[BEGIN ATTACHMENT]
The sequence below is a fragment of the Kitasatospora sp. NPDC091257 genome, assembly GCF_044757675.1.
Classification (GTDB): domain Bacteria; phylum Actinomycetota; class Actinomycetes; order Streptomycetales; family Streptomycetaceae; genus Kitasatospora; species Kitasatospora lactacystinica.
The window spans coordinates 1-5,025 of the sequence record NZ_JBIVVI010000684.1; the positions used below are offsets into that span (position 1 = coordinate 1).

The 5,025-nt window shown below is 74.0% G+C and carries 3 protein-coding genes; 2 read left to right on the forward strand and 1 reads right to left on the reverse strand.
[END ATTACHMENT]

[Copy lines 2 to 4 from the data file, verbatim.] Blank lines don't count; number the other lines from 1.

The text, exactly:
Classification (GTDB): domain Bacteria; phylum Actinomycetota; class Actinomycetes; order Streptomycetales; family Streptomycetaceae; genus Kitasatospora; species Kitasatospora lactacystinica.
The window spans coordinates 1-5,025 of the sequence record NZ_JBIVVI010000684.1; the positions used below are offsets into that span (position 1 = coordinate 1).

The 5,025-nt window shown below is 74.0% G+C and carries 3 protein-coding genes; 2 read left to right on the forward strand and 1 reads right to left on the reverse strand.